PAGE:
Tag Archives: math

Math in the Early Years: Infants and Toddlers

sorting-with-toddlerMath skills can be introduced and reinforced in every classroom at every age. Developing math skills is a process which has many stages and requires foundation building. In fact, as early as infancy, math vocabulary and counting skills can be introduced through teacher modeling. Sounds crazy, but it’s true; language comprehension begins in infancy. Think about some of those finger play songs you sing and board books you’re reading to infants. Those activities are introducing math vocabulary, number words, and quantifying—and it’s not even taking place at the math center. When we think outside the math center box, we realize math concepts can be intertwined throughout every classroom area/activity, during daily routines, and even transitions. All it takes is a little intentional teaching and teacher-child engagement.

Let’s think about a few math staples that can be introduced and strengthened during this process of development. Here are some of the concepts you should be aware of, and some examples to support building the foundation for math with infants and toddlers:

Sorting—separating objects into groups according to attributes (i.e., sorting colored teddy bears could be done by grouping them into color sets).

  • Teachers can enhance sorting skills as they include fun facts into everyday conversations. For example, helping children organize or make sets by grouping them according to what color shirt they are wearing, Velcro shoes verses shoes that tie, or even materials grouped by texture (i.e., soft, hard, smooth, rough).

Global stage—child makes set perceptually (i.e., eye-balling it, taking a handful).

  • Helping children understand and construct math vocabulary can be done almost anytime and at any age. Think about that toddler in the dumping stage or a child engaged in a sorting activity. The intentional teacher will make comments or ask questions that provoke mathematical vocabulary words. For example, “Which pile do you think has more?” “When you remove a handful, you’re decreasing the amount in the pile,” and “Which piles look/are equal?” These interactions can also be relevant when the child is engaged in a sorting activity.

Rote counting—children verbally putting the number words in order (usually memorized, not necessarily quantifying objects).

  • A common rote counting activity for infants could be “1, 2, and 3, so big” or “1, 2, peek-a-boo.” As children get older the intentional teacher builds on those skills through interactions such as, “1, 2, 3, 4, 5, JUMP!”, and of course counting books.

Spatial reasoning—the ability to understand and remember the spatial relations among objects.

  • Interacting with puzzles, setting out chairs at snack time, exploring with and climbing inside boxes, and even giving children the opportunty to independently self-feed are all activities that will support spatial reasoning skills.

Children start to build a foundation for math at a very young age. These skills can be introduced and reinforced in every classroom area, during everyday transitions or routines, and with every age group. How are you supporting math skills outside the math center?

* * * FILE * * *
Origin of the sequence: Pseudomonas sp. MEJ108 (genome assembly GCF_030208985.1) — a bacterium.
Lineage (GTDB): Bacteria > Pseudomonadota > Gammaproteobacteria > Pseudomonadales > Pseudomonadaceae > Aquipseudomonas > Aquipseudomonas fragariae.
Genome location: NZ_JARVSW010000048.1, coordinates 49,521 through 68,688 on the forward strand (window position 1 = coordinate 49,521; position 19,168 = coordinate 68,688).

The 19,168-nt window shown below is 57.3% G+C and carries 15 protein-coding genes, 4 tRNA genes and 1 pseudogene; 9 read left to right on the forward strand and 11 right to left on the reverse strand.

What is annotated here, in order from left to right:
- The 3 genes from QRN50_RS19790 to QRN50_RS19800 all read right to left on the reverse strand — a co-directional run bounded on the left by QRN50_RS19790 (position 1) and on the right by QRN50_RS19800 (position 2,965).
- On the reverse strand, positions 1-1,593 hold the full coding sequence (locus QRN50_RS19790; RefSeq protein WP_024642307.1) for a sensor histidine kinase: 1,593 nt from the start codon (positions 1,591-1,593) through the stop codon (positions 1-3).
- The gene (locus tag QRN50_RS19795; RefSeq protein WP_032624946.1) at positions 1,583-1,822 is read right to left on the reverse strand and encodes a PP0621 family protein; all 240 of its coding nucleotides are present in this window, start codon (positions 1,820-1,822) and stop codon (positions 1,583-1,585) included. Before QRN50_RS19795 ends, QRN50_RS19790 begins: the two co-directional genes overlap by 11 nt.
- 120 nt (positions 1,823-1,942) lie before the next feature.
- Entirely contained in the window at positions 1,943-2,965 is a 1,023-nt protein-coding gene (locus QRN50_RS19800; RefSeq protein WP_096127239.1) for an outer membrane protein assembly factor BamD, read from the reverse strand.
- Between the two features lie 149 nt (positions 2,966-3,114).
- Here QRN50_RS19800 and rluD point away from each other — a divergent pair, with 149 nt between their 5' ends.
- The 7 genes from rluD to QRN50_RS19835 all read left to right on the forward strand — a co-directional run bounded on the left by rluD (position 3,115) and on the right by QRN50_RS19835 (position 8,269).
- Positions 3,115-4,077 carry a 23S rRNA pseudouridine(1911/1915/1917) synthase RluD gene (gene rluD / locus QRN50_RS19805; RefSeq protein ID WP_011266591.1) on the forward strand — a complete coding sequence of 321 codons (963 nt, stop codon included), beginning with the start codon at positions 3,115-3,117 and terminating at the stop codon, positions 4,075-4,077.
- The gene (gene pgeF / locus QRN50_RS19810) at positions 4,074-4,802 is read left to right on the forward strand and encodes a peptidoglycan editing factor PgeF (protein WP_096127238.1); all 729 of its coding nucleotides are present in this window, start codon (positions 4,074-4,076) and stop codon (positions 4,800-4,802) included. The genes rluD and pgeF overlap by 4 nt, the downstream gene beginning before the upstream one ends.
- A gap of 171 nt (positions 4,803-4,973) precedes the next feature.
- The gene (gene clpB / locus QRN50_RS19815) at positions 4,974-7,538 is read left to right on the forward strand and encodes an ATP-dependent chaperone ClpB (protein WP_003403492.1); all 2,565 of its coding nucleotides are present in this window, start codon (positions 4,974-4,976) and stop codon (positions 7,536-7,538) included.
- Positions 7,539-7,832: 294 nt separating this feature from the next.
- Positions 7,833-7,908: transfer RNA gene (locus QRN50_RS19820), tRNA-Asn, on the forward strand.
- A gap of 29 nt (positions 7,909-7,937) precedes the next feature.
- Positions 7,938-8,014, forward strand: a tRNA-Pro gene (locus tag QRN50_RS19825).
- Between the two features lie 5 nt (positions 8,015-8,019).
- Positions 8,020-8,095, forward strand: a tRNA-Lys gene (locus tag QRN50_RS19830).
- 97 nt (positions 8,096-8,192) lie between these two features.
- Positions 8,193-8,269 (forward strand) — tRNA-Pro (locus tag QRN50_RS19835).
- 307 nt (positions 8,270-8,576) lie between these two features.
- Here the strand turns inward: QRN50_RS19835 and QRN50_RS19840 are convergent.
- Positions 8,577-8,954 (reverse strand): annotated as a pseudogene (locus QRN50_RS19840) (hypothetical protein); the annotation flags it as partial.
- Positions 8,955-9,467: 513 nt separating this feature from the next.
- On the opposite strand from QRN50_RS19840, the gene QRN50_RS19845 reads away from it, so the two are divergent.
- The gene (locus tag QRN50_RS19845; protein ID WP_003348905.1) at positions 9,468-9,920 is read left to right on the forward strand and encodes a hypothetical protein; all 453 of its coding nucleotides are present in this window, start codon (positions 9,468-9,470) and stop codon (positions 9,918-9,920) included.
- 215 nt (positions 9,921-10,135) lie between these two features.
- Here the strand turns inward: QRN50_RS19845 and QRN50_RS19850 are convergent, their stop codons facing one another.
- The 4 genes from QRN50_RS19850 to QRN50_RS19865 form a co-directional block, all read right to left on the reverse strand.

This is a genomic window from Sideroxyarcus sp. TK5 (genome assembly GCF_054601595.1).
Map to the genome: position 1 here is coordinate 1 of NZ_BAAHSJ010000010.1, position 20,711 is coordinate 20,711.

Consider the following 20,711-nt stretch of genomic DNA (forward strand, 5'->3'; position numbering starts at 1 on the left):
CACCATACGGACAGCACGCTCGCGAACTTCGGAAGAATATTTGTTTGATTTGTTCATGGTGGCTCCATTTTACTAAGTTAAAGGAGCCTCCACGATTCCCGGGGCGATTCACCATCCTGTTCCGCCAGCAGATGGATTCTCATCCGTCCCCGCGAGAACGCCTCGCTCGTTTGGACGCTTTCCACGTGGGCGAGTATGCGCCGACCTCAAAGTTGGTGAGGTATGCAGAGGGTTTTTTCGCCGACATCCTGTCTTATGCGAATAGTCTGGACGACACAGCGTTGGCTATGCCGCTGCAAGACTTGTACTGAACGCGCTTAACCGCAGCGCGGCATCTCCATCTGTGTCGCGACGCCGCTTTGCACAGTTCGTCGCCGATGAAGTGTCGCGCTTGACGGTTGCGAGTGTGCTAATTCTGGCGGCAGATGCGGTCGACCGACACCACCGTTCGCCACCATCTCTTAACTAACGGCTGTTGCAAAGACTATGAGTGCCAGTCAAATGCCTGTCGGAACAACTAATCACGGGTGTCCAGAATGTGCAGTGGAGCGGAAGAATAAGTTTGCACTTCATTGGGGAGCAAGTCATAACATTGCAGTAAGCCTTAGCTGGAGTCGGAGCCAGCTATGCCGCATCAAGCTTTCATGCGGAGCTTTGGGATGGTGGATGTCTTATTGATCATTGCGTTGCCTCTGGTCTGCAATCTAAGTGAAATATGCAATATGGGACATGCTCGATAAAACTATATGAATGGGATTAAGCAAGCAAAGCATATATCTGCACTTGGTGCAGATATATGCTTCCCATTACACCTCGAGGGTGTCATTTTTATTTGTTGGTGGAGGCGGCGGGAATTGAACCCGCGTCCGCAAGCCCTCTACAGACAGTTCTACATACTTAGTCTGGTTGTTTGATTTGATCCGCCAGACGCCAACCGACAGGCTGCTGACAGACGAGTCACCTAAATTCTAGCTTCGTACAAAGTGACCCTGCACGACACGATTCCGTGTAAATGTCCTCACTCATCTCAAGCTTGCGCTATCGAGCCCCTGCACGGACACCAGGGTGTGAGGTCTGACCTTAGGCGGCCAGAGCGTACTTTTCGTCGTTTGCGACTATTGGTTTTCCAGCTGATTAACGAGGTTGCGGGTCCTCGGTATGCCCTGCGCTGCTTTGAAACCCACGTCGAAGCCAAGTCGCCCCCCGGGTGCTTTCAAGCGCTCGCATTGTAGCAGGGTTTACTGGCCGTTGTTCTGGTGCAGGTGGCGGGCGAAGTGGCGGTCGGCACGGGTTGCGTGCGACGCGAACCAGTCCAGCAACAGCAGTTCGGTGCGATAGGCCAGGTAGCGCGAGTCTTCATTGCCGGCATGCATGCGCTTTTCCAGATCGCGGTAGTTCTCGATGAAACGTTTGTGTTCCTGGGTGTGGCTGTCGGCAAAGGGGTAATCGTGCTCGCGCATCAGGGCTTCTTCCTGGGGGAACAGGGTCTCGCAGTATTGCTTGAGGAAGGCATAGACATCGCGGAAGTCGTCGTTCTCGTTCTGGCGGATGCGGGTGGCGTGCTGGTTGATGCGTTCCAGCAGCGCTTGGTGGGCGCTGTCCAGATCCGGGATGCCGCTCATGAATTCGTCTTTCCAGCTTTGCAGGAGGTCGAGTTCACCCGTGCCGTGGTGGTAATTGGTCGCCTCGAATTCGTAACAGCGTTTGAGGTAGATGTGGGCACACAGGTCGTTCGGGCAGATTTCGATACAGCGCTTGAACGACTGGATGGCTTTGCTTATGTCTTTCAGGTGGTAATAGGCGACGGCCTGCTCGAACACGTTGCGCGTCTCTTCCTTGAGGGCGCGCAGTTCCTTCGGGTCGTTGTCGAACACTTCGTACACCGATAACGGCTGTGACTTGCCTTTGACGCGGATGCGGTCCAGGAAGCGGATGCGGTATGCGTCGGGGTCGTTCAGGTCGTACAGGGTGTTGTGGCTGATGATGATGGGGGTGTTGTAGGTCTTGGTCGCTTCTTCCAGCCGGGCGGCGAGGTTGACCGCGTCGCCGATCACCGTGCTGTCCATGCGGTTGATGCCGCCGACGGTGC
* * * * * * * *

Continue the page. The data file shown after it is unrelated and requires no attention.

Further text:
Stay tuned for Math in the Early Years Part 2: Continuing to strengthen the foundation for quantifying in preschool.

Hands On, Minds On: Science and Math in Afterschool

If you were to ask a group if they were good at reading, there would be very few who would admit to not reading well. In contrast, if you were to ask about their comfort level with math and science, many would say that they harbor a strong dislike for these subjects. Fewer people value or feel competent in math and science and it is socially acceptable. It’s a sad fact, and this attitude often surfaces first in school!

Many of us remember the anxiety of timed tests, conceptual learning through books and worksheets and the droning lectures we often received in math and science classes. Adults can unintentionally undermine children’s math and science ability and attitudes when they say things like, “Math is hard,” or, “I didn’t like science, either, when I was in school.” Although you can’t make a child enjoy science and math, you can encourage them to try new things and appreciate the value in everyday experiences.

Science, Technology, Engineering and Math (STEM) is an exciting new initiative in the afterschool field. Many afterschool teachers are nervous about tackling science and math activities because they feel that they have to have all the answers. But STEM is not focused on concepts and vocabulary! STEM is about informal learning building on children’s interests. It’s about the experience and being able to answer the question: What would happen if? Or, what do you think?  It’s hands on and minds on, where children can openly manipulate materials without a recipe or demonstration by an adult. By providing these informal experiences, it’s hoped that children will gain a greater understanding and make connections when they hear concepts taught during the school day. Best of all, it’s fun!

How can we begin to foster this sense of wonder in school age children? 4C for Children offers many STEM workshops, which you can view and register for on our online catalog (under “School-age”). Time Warner Cable has also invested in Connect a Million Minds, a STEM project where teachers and parents can browse countless opportunities for learning. It’s speculated that 80 percent of jobs will require math and science skills in the next decade. In order to prepare children with 21st century skills, it is our job to provide STEM learning that is exciting, creative and fun.